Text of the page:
Apple once again took aim at the vast digital advertising industry on Monday and unveiled a number of changes to protect iPhone users’ privacy and strengthen its position as a gatekeeper between people. consumer and the rest of the digital industry.
Apple says new iPhone software slated for release this fall, called iOS 15, will add a report called app privacy that tells people which apps are collecting data what about them. Reports show when an app has access to sensitive parts of the device, such as photo albums, contacts, or microphone. Google announced a similar feature for Android devices last month.
Apple also says its Mail app will now better protect users’ identities from those who send them emails and will block the ability for marketers to track whether a person opens an email.
Apple also introduced a new service that hides users’ internet traffic from internet providers, like virtual private networks or VPNs, services sold by a number of other companies.
Technology that routes a user’s internet traffic through computer servers designed to conceal the identity and location of the user. Such technology has been used to bypass government firewalls that censor the internet, such as in China, and it’s unclear how Apple’s service will work there. The service will be available to those who pay extra for Apple’s iCloud data storage.
Apple’s privacy push has put the company in jeopardy with some of its major rivals, most notably Facebook, which relies on collecting data about people to better target ads. Despite objections from some corners of Silicon Valley, Monday’s announcements suggest Apple has doubled down on security features.
However, the company’s overt brand of privacy is also undermined by its business in China, where it is putting Chinese customers’ data at risk and supporting operations. government censorship to appease the authorities there, The New York Times reported last month.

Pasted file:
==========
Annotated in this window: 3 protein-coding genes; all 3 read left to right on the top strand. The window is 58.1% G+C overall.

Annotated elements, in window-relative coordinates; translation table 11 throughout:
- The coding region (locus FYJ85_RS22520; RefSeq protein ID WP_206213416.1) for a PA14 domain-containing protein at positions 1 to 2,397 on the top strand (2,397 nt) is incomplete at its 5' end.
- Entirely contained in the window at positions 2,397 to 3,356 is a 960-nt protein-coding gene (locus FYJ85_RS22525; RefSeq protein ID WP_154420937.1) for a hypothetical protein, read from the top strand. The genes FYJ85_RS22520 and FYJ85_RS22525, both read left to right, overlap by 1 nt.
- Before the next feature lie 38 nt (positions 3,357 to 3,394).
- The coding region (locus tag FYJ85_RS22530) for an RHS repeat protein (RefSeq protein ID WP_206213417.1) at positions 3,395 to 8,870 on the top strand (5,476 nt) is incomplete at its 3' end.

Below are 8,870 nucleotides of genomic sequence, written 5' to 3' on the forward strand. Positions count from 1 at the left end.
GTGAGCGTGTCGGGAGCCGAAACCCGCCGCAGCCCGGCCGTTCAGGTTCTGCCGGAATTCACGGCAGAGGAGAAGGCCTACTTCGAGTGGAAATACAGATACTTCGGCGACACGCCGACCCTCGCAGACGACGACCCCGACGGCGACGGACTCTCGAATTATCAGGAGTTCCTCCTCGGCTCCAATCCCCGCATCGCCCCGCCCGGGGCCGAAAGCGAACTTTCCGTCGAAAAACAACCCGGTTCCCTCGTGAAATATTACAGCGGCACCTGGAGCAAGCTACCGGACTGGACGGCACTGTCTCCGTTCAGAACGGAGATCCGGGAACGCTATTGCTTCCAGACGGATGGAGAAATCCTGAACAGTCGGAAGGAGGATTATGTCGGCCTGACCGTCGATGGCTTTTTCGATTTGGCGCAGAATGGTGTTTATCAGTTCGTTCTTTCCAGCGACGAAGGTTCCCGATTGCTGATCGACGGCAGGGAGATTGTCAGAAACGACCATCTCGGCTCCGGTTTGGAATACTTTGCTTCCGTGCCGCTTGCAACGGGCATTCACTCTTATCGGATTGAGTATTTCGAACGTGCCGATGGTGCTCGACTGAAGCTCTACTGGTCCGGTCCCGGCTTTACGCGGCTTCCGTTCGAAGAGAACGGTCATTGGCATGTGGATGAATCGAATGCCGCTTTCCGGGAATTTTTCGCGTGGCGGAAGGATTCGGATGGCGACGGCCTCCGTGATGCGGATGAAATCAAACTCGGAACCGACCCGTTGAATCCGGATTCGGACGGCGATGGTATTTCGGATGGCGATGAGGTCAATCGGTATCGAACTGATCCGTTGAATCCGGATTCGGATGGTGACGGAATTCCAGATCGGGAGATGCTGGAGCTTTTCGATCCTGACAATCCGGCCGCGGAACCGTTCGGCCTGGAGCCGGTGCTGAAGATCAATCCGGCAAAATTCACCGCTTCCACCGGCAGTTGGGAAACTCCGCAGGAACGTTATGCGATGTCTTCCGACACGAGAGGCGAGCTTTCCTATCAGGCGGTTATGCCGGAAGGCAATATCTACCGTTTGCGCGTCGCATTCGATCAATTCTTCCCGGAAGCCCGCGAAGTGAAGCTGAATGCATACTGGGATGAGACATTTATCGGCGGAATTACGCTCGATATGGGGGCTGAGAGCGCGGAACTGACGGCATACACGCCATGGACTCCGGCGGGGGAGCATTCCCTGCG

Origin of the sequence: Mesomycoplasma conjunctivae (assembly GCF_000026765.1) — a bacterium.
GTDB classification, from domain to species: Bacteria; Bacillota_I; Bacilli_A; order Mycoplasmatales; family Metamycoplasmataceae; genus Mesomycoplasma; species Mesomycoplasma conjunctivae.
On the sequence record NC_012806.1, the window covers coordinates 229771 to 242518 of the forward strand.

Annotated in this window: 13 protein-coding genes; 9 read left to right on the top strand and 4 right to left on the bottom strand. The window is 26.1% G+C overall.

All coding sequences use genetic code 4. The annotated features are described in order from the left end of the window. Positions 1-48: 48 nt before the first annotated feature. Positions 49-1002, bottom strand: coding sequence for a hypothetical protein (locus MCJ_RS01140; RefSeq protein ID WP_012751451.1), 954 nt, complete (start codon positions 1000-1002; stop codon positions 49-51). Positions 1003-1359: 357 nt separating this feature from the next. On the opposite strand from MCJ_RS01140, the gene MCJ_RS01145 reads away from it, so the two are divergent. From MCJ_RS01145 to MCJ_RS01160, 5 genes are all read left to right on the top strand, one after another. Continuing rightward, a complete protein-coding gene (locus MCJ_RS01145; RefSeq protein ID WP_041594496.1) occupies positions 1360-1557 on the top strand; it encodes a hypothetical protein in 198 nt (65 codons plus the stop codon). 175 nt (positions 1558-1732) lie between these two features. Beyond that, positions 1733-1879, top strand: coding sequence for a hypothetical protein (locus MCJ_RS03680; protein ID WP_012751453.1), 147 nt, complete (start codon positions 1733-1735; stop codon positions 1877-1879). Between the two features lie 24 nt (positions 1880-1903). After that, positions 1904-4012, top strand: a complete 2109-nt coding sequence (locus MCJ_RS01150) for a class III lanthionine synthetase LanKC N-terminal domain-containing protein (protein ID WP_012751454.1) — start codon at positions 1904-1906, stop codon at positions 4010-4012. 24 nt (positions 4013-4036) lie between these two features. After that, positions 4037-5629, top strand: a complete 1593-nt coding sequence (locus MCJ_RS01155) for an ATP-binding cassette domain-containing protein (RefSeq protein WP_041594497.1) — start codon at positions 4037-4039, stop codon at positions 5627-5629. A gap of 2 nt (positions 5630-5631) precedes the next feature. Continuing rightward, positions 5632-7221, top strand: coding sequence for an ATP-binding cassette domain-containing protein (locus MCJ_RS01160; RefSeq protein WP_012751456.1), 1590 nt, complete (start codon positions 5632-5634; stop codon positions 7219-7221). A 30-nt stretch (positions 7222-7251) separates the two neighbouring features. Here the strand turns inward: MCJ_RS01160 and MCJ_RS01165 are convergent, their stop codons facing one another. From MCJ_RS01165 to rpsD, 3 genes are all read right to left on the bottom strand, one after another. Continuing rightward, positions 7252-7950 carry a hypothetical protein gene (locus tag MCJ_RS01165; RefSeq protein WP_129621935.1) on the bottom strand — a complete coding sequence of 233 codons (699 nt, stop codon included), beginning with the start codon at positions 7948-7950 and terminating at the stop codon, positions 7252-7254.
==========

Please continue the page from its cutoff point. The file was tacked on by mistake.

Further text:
On Monday, Apple also announced new features designed to make the iPhone the only item someone needs to take with them when they leave the house. Apple already allows people to pay for items in stores and go through subway turnstiles with an iPhone. Now it is trying to transfer government identification tags to the devices. Apple says people will soon be able to scan their driver’s license to use digital versions of their IDs, which will be accepted in some participating states and airport security checkpoints in the United States.
Apple is also trying to replace physical keys. The company says it is making it easier to use digital keys to unlock doors in homes, offices and hotels. Hyatt Hotels plans to use the technology at more than 1,000 hotels starting in the fall, Apple said.
Apple is also significantly expanding FaceTime, its video conferencing service. For more than a decade, FaceTime has been an app exclusively for Apple users. But it will soon be open to web browsers, which will also allow non-Apple devices like Android phones to participate in FaceTime calls.
Apple is adding a bunch of features that FaceTime callers can use together in a group session. A group on a video call will be able to listen to music or stream movies together. They can also use some apps together – like a delivery app to take turns adding food to orders before meeting.
The new mobile operating system will also add text recognition to the iPhone’s camera, allowing you to automatically convert photos of handwritten text into typed text or billboards with a phone number so you can record that phone number.